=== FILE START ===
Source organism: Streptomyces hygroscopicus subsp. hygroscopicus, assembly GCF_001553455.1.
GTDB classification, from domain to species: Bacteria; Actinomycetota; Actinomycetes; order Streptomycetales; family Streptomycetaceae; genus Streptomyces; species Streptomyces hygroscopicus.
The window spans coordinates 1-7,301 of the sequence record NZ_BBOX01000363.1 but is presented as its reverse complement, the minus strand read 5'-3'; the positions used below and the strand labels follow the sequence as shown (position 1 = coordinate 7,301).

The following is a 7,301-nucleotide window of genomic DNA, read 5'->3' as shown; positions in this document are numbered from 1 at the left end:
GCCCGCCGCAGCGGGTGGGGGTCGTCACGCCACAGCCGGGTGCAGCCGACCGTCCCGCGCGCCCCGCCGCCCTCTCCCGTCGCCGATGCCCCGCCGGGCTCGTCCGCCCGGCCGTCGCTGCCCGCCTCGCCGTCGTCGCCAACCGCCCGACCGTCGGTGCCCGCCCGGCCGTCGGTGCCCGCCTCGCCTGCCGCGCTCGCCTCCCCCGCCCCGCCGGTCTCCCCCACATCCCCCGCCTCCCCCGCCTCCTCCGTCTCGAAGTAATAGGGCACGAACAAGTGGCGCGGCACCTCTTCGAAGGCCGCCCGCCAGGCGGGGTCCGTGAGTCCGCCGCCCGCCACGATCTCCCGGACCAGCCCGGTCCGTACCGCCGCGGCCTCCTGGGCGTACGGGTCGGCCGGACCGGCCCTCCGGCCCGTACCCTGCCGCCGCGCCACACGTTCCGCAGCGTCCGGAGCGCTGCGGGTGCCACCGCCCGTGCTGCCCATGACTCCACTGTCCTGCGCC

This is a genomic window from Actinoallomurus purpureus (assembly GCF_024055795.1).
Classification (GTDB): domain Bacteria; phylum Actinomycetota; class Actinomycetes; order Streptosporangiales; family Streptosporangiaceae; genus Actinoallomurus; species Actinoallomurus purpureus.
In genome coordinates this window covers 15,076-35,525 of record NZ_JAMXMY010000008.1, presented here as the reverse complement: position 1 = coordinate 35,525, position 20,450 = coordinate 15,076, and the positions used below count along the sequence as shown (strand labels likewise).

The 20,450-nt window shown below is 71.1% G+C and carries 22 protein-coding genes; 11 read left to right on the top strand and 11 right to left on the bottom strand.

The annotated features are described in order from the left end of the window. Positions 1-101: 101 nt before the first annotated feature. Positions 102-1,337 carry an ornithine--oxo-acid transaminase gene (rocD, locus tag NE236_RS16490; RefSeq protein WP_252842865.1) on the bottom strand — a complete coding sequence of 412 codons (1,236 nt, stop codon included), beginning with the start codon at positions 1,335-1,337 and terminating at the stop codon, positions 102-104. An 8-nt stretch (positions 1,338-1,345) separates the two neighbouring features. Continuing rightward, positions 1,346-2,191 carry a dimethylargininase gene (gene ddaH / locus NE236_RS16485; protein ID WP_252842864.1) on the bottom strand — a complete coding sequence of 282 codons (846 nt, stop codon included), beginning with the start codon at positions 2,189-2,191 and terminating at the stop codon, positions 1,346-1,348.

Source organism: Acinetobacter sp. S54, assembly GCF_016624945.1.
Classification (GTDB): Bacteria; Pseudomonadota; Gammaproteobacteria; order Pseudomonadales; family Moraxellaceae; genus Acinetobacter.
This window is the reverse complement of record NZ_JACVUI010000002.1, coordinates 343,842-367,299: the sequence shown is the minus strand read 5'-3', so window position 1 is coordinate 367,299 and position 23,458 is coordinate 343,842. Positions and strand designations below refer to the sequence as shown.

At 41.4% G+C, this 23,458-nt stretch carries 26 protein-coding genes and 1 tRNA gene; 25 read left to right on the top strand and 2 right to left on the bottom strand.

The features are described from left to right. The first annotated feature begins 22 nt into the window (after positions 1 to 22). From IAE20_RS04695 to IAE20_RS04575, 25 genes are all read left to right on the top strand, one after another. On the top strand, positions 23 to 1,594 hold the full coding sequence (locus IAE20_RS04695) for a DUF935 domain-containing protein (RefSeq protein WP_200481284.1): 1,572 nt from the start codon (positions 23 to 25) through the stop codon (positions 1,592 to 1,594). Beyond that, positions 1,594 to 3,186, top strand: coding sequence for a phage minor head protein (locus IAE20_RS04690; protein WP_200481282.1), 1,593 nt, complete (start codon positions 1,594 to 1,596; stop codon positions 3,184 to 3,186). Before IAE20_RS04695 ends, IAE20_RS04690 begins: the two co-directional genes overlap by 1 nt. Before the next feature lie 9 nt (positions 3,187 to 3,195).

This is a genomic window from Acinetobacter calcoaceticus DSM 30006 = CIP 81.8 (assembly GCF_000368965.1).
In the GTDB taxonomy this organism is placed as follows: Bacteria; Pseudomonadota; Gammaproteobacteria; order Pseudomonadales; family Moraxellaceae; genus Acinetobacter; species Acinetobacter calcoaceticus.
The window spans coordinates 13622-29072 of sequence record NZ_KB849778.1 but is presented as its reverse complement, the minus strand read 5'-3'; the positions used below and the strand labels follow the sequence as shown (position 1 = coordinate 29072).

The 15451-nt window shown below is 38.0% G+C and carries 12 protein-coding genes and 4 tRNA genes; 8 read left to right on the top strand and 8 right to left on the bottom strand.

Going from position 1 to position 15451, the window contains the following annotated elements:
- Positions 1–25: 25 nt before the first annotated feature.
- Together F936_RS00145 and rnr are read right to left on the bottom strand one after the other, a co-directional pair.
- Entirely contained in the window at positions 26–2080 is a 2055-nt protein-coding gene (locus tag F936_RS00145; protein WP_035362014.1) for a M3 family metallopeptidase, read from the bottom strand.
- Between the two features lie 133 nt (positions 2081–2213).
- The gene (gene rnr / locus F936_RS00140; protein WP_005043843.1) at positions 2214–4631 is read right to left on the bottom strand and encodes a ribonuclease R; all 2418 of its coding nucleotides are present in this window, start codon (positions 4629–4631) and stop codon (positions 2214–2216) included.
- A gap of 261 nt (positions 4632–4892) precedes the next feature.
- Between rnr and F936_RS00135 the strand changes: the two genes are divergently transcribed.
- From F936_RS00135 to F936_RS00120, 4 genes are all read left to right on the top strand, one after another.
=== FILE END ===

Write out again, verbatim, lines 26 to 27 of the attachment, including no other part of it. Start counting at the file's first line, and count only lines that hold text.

- A gap of 261 nt (positions 4632–4892) precedes the next feature.
- Between rnr and F936_RS00135 the strand changes: the two genes are divergently transcribed.